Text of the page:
The truth is that we are not saved by belief in a creed; we are saved by trust in the Person of Jesus Christ, the Messiah. And that trust in Jesus will result in a love for God, a love for people, and a striving for holiness in all we do: “but like the Holy One who called you, be holy yourselves also in all your behavior” (1 Peter 1:15).
With a clean heart with a steadfast spirit (Ps 51:10), our actions and words should comfort or edify those who hear them. We are to “let your speech always be with grace, as though seasoned with salt, so that you will know how you should respond to each person” (Col 4:6).
What does God’s Word tell us is acceptable in His sight? We are told to “encourage one another” (Heb 10:25). Relationships with other believers are one way to be encouraged to live out the faith we proclaim; to “hold fast,” through our own spiritual maturity. Growth in faith is greatly influenced by having Christian examples around us, which is why the Great Commission was for the church to “make disciples”, not merely to talk about Jesus (Matt 28:18–20).
We are directed to “speak the truth in love…to grow up in all aspects into Him who is the head, even Christ” (Eph 4:15). Believers are called to live in harmony with one another as family. With unbelievers, we are told to be ready at all times to be “ready to make a defense to everyone who asks you to give an account for the hope that is in you, yet with gentleness and reverence” (1 Pet 3:15). We should speak the truth in love, letting God’s Spirit work boldly in us and through us to help others come to true faith in Christ.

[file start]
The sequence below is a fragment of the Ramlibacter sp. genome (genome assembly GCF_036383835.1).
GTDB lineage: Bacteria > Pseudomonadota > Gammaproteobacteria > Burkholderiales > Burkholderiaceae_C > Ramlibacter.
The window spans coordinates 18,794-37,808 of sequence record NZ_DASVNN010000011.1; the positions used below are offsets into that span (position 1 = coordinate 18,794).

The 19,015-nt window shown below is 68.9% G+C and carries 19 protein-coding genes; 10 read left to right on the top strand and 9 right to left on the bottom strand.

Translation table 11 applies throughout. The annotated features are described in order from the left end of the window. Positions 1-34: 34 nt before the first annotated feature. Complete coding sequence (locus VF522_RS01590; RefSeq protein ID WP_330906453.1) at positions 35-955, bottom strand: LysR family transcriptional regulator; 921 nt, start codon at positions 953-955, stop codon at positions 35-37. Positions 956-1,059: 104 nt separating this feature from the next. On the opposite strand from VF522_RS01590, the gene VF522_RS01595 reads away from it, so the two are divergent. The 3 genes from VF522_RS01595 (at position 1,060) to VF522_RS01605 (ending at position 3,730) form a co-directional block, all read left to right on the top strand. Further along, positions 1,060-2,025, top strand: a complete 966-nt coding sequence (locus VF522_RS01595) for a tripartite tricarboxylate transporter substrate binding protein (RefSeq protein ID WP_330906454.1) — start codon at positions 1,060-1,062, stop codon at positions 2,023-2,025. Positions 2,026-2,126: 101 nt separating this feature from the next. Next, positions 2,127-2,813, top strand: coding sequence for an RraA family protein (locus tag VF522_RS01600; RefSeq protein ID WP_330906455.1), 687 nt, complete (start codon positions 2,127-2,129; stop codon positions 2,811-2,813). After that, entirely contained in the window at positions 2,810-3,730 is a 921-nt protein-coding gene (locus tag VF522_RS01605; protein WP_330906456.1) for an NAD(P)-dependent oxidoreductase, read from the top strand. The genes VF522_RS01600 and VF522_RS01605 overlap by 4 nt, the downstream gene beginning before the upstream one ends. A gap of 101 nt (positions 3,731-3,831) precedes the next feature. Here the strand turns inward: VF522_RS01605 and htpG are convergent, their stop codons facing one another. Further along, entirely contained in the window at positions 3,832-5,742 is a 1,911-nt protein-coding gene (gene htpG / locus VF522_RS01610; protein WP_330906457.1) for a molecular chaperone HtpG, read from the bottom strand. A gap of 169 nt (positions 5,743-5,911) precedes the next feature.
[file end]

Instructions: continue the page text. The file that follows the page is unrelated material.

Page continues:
We are also told to speak “to one another in psalms and hymns and spiritual songs, singing and making melody with your heart to the Lord” (Eph 5:19). This is another way to encourage ourselves and one another. Believers can both sing with their voice, and/or live with a “song” internally. God instills joy within those controlled by the Spirit.
Jesus taught that the heart is the source of our words. He declared, “For the mouth speaks out of that which fills the heart” (Matt 12:34). What words and tone of voice come out of my mouth? Do they make others want to ask me where my hope comes from so that I have an opportunity to share Jesus, or do they make others not want to share in what is in my heart? It is important, therefore, to fill the heart with Scripture. “Your Word I have treasured in my heart, that I may not sin against You.” (Ps 119:11)
The Lord has given us much instruction as to what words from our mouths and meditation from our hearts is acceptable in His sight; He has provided access to His written Word. And by our faith in Jesus Christ, we have been given the confidence to draw near “to the throne of grace, so that we may receive mercy and find grace to help in time of need” (Heb 4:16).
He doesn’t leave us alone to figure it out for ourselves, He is always with us to show us the way. Thank You, Lord, for giving us “Your Word [which] is a lamp to my feet and a light to my path” (Ps 119:105).